37 and 38. * Nature Anatomy and Farm Anatomy by Julia Rothman (painted sketches of all the curious parts and pieces of the natural and farm worlds, great info, a little bit about a whole lot of things, great for helping improve sketching as they are simple line drawings)

39. ** When Breath Becomes air by Paul Kalanithi (about to finish his training in neurosurgery and take on the world he discovers stage IV lung cancer, his story of being sick, of living, of his growing up years, his marriage and all the highs and lows, his love of literature and science are woven so beautifully)

40. Under the Banner of Heaven by Jon Krakauer (centers around the 1984 murder of a woman and her child by her bro-in-laws, but mostly a look at the background of Morman faith, the fundamentalist sects that break off and the way that it led to those men committing the murder, found it very repetitive and not organized the best)

41. *Gap Creek by Robert Morgan (Julie marries Hank, moves from the mountain top to Gap Creek valley and deals with trials from her mother-in-law, to the man they live with and then his death, giving away money to crooks, almost starving and drowning, losing their baby, and on, good read about a strong woman)

42. **A Hundred Summers by Beatriz Williams (Lily and Nick, spoiled Budgie and golden boy cheater Graham, Kiki, college and young adult life in the 30s, love found and lost, friendship and betrayal, family secrets and the daughter covering them up without even realizing it, high class life on Seaview during the summer, and the whirlwind of Lily and Nick finding their way back to each other and the hurricane that destroys the community the same day, loved this story)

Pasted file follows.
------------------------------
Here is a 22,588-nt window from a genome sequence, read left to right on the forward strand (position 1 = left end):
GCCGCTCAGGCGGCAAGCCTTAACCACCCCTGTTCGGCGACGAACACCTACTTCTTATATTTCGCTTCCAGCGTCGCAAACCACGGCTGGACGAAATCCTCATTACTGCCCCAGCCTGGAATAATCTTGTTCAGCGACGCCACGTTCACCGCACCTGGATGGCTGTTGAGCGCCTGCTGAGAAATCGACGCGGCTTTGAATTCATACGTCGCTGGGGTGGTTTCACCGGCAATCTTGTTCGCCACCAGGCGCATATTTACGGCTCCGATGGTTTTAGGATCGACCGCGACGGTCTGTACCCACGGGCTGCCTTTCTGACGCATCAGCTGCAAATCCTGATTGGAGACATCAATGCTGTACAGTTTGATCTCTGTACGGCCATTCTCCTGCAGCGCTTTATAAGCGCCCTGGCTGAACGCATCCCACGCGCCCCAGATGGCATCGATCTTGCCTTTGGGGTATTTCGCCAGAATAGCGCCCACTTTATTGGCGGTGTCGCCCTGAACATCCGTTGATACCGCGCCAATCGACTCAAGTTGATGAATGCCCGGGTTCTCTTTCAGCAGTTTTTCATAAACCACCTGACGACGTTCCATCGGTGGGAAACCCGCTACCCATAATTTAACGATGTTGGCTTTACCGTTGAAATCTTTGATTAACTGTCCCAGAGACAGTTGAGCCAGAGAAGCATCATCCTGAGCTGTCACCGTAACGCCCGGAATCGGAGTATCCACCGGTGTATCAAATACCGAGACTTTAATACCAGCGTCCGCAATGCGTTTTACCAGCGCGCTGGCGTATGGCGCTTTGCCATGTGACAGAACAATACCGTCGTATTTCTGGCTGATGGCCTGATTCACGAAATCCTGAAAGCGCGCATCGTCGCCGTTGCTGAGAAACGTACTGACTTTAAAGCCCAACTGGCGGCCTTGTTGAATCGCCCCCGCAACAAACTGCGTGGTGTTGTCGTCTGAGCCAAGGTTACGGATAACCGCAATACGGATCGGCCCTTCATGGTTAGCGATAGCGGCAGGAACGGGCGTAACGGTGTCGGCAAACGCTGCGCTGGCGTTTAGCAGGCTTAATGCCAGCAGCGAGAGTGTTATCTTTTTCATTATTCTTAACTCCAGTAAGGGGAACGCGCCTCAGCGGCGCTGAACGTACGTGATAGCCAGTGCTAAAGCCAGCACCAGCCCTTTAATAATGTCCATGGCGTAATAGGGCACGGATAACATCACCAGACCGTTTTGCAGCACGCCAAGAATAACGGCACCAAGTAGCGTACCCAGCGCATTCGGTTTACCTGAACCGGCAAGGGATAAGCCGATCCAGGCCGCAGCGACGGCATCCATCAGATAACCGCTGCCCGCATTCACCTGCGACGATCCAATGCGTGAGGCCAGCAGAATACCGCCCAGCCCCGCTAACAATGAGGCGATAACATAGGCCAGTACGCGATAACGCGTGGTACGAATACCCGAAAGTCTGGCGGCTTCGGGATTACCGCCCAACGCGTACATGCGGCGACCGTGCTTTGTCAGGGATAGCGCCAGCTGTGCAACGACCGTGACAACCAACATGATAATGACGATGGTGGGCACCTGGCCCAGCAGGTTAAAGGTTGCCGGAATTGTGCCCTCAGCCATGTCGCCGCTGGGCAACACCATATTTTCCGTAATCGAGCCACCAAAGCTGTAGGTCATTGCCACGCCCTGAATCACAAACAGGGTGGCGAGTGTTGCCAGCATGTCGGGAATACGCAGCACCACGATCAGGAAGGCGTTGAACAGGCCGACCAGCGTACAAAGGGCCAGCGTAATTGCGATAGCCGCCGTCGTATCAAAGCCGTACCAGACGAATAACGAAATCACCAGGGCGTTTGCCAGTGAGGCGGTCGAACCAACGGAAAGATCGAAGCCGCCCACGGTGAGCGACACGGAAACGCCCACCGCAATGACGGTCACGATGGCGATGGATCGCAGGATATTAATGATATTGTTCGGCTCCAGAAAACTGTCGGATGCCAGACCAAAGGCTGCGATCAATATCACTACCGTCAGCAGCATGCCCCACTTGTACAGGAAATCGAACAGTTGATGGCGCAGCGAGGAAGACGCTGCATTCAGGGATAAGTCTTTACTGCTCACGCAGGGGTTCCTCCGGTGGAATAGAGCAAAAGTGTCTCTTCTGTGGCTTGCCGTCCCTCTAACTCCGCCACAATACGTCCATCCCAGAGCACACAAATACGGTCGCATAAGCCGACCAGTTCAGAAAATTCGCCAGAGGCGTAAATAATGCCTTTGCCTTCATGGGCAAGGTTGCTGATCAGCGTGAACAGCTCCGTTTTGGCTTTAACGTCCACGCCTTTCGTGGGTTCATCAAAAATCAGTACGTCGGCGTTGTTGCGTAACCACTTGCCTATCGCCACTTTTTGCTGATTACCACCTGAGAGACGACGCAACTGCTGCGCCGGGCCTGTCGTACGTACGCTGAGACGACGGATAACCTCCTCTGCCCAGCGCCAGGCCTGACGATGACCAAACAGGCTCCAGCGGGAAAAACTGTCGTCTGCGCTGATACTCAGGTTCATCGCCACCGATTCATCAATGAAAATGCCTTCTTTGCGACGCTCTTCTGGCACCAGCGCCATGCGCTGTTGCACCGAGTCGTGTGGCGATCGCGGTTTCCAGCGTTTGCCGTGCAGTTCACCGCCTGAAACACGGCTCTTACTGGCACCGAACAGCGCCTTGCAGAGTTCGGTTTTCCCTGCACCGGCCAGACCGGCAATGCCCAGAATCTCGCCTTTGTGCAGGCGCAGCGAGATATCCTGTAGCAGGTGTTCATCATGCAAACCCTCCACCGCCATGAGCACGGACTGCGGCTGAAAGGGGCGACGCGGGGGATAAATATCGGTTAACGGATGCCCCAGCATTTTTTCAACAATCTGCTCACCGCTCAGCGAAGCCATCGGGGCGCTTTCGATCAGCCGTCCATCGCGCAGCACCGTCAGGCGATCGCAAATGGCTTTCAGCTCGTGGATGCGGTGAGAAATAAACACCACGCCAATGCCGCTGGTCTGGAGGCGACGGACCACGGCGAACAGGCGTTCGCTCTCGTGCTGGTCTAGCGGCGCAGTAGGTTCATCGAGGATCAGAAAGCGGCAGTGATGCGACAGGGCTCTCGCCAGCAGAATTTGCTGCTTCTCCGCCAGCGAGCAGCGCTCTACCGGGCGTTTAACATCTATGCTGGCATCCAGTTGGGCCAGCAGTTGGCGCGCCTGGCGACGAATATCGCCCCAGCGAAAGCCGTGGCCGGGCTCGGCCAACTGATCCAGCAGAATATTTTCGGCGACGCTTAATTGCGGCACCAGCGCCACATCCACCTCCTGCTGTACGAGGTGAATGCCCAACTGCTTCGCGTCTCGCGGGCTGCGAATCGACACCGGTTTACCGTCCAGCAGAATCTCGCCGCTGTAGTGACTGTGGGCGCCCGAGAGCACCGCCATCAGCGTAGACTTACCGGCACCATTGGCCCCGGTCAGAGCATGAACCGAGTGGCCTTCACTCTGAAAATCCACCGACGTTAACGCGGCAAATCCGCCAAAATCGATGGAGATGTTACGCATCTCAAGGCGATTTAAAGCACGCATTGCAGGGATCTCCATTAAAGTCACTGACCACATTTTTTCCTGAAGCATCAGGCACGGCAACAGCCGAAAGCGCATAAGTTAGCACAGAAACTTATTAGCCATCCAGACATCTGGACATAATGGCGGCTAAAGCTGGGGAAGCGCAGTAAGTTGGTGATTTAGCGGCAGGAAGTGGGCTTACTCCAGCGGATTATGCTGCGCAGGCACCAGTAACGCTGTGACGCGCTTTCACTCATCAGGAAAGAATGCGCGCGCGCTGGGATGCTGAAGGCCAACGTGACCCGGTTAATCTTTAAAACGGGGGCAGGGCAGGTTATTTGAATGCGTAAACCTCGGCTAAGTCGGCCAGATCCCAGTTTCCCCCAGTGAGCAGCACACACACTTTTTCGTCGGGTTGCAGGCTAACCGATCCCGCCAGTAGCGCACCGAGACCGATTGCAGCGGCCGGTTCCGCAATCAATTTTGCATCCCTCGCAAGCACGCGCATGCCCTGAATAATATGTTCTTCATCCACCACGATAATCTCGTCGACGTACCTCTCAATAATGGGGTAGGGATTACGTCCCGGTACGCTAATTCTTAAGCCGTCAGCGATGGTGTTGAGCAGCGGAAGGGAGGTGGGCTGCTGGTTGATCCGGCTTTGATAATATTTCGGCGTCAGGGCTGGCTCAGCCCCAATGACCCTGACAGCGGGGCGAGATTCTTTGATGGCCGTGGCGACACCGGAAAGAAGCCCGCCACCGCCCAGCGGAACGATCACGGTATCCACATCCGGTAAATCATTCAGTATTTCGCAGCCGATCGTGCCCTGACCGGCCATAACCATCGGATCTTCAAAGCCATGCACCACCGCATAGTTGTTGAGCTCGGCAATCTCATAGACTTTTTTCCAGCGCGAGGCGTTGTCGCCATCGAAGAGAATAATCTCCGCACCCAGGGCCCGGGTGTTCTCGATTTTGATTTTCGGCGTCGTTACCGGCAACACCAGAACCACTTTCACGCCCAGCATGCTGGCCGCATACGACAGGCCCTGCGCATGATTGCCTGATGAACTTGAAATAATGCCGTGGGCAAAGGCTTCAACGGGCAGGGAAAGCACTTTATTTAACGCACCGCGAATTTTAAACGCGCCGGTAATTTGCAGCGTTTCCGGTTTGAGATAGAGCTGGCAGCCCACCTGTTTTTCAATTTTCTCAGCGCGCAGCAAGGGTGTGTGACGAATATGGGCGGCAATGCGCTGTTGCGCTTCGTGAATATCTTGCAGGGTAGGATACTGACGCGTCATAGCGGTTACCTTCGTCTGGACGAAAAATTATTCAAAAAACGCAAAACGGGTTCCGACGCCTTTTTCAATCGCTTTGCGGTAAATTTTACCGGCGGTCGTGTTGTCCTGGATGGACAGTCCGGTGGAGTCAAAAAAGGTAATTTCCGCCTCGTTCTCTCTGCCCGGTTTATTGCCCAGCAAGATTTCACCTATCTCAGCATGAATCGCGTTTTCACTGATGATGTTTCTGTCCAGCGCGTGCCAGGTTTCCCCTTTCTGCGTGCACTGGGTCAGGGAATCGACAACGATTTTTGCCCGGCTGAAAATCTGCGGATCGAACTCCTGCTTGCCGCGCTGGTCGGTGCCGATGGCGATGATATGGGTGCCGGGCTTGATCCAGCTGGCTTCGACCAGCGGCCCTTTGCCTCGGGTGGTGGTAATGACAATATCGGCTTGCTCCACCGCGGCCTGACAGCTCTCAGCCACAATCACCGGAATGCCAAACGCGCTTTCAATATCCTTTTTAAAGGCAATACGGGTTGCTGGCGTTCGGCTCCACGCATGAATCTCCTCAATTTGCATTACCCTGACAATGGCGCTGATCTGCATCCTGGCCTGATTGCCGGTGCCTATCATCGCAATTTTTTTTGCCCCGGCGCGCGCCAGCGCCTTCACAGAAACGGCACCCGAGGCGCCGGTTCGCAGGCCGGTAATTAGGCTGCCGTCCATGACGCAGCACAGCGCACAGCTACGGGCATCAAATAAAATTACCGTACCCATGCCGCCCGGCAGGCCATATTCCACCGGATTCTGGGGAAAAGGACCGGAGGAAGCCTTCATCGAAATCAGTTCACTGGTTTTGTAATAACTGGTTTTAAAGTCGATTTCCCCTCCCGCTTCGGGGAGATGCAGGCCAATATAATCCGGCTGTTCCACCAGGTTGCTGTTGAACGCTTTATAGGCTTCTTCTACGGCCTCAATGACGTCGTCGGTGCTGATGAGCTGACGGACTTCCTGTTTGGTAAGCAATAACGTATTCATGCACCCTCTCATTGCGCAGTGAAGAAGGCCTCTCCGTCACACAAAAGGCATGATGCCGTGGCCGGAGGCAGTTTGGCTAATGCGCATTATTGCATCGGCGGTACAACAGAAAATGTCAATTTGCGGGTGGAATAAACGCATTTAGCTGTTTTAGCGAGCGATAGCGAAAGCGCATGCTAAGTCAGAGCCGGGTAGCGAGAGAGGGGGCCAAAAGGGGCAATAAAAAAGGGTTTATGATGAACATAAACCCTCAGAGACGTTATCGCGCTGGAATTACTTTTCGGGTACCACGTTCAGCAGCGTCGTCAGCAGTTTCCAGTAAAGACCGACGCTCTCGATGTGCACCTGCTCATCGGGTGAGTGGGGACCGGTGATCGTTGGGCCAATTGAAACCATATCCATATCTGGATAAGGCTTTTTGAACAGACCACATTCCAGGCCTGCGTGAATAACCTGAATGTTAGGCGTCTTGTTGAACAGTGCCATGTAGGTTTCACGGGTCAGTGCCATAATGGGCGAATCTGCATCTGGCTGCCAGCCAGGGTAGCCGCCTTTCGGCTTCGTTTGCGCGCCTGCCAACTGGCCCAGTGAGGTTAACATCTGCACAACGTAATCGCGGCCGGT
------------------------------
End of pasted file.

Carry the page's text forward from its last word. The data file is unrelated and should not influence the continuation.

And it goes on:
43. **Essentialism by Greg McKeown  (the trivial many and the vital few, a millimeter in a million directions or a mile in one, lots to chew on here having to do with how we live our lives, the impact we have, lots related to business, but also just life, should reread often)

44. *All Stories are Love Stories by Elizabeth Percer (Valentine's Day and an earthquake in San Francisco, Max and Vashti come together after years apart only to be torn apart again, Gene should have known about the earthquake, but shot information down and spends day trying to get back to his ailing partner Franklin, children trapped with some odd ducks, it was intense at times, okay)

45. *Bossypants by Tina Fey  (funny, likeable, self-depreciating, pretty much exactly what you'd expect from Tina Fey, she doesn't get overly political like so many comedians, mostly talking about her career, does address the differences in the questions she gets because she is a woman, but not overly hung up on making things sexist, mostly she talks about outworking everyone if you want to be the best)

46. *Secrets of a Charmed Life by Susan Meissner (two sisters Emmy and Julia have to leave their mom and London for the country during the bombing of WWII, Emmy wants to be a bridal designer and her sneaking back to London, with young Julia in tow, sets up a horrific separation of the sisters for 20 years, wonderful country foster mother Charlotte and Thistle House eventually work together to reunite them in a most extroidinary way)